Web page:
Going FTW at Demo 2012

Posted by Rob Enderle

I’m at Demo 2012 this week and just came across four very different applications that knocked my socks off.

Politico: Turning Elections Into a Game

I’m one of those folks who thinks people need to get more involved in politics because the personalities currently running the country appear to mostly be crooks or idiots and I’m not really sure which is worse. Politico is like Fantasy Football, only with elected officials.

Going FTW at Demo 2012For those who have played Fantasy Football the process is very familiar. You pick a team of 10 political figures (real politicians) from a pool of 350.

Politicians include incumbents, sideline personalties (people running or who have recently held office), pundits, reporters, and professionals.

You can add your own names to the mix, or trade and drop candidates onto your team - which is then scored on 30 different success metrics, including items like social media followers, polling number and funds raised. The data is then used to generate a power score between 0 and 99.

The individual scores, as more and more people play the game, became an increasingly accurate measure of actual political success. Part of the game is free and there will be a paid premium service. Revenue is slated to come from the paid side and selling data to political campaigns. This idea, if implemented successfully, should cause people to watch politics more closely and be more engaged in elections. Smarter, more engaged citizens could lead to better politicians. Well, hey, at least I can hope.

Dozuki: On Line Super Manuals

I have an older Jaguar (as a hobby) and practically live on the Jaguar online forum where you can learn from other owner experiences rather than take the more expensive path of experimenting with your own car. However, the instructions vary from helpful, particularly if there are pictures, to rough dialogue which often leaves out important points. Remember, most of the folks on the forums are enthusiasts, not technical manual writers.

Now if you’ve ever bought a product from overseas where English is a first language and tried to use the manual, well, the result can be rather painful because the writer’s translation is often less than perfect. Dozuki - based on the iFixIt engine - helps you write great manuals. This includes helping with pictures and providing steps that actually make sense.

You have no idea how much easier it is to fix a car when a manual actually shows you a picture of a process, rather than issuing bland instructions without illustration. There is no worse sound than something falling off that isn’t supposed to because you’ve removed the wrong bolt or, after reassembly, discover you have a bunch of critical parts left over because the instructions weren’t clear. I became an instant fan of Dozuki because it would make my hobby so much less stressful.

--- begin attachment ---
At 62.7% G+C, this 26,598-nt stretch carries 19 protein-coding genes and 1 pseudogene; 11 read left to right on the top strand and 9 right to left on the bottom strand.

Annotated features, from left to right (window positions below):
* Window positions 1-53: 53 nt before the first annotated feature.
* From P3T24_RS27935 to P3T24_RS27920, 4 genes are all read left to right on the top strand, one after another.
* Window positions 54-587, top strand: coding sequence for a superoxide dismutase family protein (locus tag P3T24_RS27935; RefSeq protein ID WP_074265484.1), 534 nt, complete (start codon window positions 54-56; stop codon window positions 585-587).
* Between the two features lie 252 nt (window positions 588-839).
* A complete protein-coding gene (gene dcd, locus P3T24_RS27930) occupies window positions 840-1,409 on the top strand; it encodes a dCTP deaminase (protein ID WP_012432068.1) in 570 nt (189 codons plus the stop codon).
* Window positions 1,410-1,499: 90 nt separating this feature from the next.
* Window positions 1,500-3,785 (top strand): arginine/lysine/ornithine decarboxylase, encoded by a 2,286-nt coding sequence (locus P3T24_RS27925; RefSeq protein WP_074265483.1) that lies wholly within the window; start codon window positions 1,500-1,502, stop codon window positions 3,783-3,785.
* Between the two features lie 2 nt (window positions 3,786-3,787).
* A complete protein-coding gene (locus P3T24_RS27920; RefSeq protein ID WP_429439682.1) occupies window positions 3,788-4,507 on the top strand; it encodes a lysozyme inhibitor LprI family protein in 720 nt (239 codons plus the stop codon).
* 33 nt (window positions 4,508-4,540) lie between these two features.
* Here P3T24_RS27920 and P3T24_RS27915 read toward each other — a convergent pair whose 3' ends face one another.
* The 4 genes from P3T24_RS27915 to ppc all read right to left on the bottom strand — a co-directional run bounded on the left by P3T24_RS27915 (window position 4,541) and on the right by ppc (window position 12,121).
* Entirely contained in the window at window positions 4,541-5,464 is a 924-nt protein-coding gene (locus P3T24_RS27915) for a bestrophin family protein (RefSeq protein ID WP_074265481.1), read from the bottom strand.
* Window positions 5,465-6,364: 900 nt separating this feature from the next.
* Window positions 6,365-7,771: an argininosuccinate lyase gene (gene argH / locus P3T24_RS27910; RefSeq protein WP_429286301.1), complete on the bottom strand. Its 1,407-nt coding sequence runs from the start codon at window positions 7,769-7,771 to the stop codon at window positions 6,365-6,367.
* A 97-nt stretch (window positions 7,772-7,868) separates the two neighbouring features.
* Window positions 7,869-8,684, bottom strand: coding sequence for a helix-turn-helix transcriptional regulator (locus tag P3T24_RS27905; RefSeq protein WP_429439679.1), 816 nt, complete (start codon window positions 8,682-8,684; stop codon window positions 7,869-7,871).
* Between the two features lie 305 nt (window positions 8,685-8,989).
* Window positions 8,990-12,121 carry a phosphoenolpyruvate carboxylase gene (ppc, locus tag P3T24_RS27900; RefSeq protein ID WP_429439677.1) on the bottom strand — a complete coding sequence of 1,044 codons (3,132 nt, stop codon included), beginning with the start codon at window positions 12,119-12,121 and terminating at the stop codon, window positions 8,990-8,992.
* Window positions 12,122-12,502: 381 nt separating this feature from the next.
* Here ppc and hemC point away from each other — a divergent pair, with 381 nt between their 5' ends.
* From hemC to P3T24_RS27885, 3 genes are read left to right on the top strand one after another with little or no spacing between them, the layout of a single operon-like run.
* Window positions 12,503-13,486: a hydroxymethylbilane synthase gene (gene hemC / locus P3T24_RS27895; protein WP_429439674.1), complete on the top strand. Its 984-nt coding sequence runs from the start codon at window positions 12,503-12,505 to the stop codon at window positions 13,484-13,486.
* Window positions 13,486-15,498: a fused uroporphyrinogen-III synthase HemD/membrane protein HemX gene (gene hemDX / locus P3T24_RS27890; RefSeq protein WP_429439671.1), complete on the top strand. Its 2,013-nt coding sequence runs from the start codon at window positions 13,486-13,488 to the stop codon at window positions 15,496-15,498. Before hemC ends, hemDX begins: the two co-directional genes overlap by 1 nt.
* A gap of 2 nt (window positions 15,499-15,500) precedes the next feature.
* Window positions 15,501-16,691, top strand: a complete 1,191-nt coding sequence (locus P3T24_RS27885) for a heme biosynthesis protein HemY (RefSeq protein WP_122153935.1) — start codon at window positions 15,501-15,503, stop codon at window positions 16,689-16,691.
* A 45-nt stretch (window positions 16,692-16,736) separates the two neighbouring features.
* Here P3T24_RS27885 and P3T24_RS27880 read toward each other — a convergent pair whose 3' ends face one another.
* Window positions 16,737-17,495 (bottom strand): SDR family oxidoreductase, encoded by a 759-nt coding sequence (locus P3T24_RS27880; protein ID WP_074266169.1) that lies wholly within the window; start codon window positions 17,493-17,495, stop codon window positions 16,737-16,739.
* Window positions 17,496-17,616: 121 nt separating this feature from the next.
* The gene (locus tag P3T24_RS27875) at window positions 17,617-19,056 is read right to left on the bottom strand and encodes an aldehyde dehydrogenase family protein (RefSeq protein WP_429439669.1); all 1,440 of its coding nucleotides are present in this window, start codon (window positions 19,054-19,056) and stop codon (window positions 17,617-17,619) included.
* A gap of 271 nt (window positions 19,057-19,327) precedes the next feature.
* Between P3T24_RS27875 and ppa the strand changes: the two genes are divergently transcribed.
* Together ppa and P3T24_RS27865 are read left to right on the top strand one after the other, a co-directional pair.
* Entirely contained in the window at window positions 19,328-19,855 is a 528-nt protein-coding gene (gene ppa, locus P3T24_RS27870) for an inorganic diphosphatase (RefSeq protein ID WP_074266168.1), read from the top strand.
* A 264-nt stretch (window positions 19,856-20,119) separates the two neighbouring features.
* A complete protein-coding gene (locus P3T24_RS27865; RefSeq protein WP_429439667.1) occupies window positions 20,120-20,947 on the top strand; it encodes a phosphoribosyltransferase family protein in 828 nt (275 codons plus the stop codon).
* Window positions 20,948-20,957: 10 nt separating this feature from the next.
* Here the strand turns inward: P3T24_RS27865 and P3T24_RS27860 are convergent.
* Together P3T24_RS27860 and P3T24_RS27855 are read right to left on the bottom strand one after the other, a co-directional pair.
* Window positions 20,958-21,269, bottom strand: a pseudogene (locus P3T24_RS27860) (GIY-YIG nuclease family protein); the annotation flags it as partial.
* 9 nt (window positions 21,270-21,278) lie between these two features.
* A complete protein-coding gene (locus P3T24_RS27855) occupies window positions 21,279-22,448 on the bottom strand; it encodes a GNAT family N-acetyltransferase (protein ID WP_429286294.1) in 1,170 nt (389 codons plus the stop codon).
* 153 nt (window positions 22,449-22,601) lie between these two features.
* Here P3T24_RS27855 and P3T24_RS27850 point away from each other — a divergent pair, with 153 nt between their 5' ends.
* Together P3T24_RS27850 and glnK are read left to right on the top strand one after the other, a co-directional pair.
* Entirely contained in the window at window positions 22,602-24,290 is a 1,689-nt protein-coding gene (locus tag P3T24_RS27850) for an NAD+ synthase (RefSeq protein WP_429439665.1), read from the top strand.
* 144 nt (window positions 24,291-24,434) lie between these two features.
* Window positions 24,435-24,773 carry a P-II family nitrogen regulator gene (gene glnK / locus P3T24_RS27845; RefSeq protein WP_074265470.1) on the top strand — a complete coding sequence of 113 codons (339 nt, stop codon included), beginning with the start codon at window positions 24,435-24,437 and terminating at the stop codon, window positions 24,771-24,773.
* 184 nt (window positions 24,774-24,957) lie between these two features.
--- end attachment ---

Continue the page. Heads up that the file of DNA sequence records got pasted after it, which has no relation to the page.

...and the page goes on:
Voxeet: Conference Calling that Works

One of my first jobs in the tech sector was as a competitive analyst for phones, the kind that sit on your desk in offices. Typically, one of the worst features was conference calling, as the sound seemed garbled; you couldn't really tell how is speaking, and latency caused people to talk on top of each other which became  an unintelligible mess.

Voxeet is a web based conferencing application that displays who is talking in real time, cleans up the sound stream (even if two people are talking at once), and positions the conference around a virtual room. For example, if the speaker avatar is moved to the left of your screen the sound originates from the left, making it feels like you are at a conference table where the conversation shifts back and forth between different locations. Oh, and you can even transfer from a landline to a smartphone experience in the middle of a meeting, which is rather handy if nature suddenly calls, but, er, you should always be sure to remember the mute button.

ShowOff.Com: Your Virtual Home

I have actually been looking for an application like this for some time. We do a lot of projects around the house from upgrading the kitchen, to painting walls; to putting in tile and ripping out carpet (carpet is for folks who don’t have pets).

ShowOff. Com allows you to create - using digital pictures of your home - a virtual web-based model. You can then change colors, furniture, engage designers over the Internet, and ultimately send your creation to a contractor who put a price tag on turning your dream into reality.

A variant of this product is used by realtors to show buyers what a house could potentially look like. For example, if a prospective buyer just can’t get over an outdated kitchen or a strangely painted room, the realtor creates an alternate model, illustrating what the house would look like with the appropriate updates.

Eventually, I think we’ll deal with changes to cars, motorcycles, homes, offices and apartments in this very way. Frankly, I’m currently in the process of having a vacation home designed and plan on conducting a virtual walkthrough before anyone even thinks about laying the foundation. And just the promise of moving furniture virtually - rather than physically - has my back cheering already.

Wrapping Up: Demo Changing the World

Each of the above-mentioned applications leverages technology to make our world better. This includes creating engagement and perhaps even better politicians, formulating improved manuals, communications tools and virtual environments that helps us create a better real world. In short, Demo is truly a remarkable show that helps showcase an amazing set of opportunities.